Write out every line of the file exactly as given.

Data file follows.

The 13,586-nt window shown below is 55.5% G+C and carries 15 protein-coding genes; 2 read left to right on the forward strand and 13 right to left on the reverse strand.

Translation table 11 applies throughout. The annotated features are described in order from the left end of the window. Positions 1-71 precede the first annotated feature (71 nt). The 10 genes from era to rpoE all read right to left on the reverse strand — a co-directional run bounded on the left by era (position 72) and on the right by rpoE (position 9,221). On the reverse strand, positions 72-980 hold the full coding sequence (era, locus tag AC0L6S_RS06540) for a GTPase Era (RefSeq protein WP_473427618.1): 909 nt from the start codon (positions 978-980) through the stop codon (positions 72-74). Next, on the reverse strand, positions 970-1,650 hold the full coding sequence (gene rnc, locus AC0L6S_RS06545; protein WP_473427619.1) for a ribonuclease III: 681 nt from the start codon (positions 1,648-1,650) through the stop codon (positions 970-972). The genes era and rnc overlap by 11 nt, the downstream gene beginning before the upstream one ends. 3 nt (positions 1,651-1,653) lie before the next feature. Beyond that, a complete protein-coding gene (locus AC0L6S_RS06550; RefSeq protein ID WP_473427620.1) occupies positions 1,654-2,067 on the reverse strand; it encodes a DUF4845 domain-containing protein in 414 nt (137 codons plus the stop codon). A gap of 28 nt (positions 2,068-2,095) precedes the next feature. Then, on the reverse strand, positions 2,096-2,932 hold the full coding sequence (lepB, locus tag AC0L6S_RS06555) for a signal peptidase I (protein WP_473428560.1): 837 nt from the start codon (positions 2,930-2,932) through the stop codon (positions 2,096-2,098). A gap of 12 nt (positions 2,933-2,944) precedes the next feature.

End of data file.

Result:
The 13,586-nt window shown below is 55.5% G+C and carries 15 protein-coding genes; 2 read left to right on the forward strand and 13 right to left on the reverse strand.

Translation table 11 applies throughout. The annotated features are described in order from the left end of the window. Positions 1-71 precede the first annotated feature (71 nt). The 10 genes from era to rpoE all read right to left on the reverse strand — a co-directional run bounded on the left by era (position 72) and on the right by rpoE (position 9,221). On the reverse strand, positions 72-980 hold the full coding sequence (era, locus tag AC0L6S_RS06540) for a GTPase Era (RefSeq protein WP_473427618.1): 909 nt from the start codon (positions 978-980) through the stop codon (positions 72-74). Next, on the reverse strand, positions 970-1,650 hold the full coding sequence (gene rnc, locus AC0L6S_RS06545; protein WP_473427619.1) for a ribonuclease III: 681 nt from the start codon (positions 1,648-1,650) through the stop codon (positions 970-972). The genes era and rnc overlap by 11 nt, the downstream gene beginning before the upstream one ends. 3 nt (positions 1,651-1,653) lie before the next feature. Beyond that, a complete protein-coding gene (locus AC0L6S_RS06550; RefSeq protein ID WP_473427620.1) occupies positions 1,654-2,067 on the reverse strand; it encodes a DUF4845 domain-containing protein in 414 nt (137 codons plus the stop codon). A gap of 28 nt (positions 2,068-2,095) precedes the next feature. Then, on the reverse strand, positions 2,096-2,932 hold the full coding sequence (lepB, locus tag AC0L6S_RS06555) for a signal peptidase I (protein WP_473428560.1): 837 nt from the start codon (positions 2,930-2,932) through the stop codon (positions 2,096-2,098). A gap of 12 nt (positions 2,933-2,944) precedes the next feature.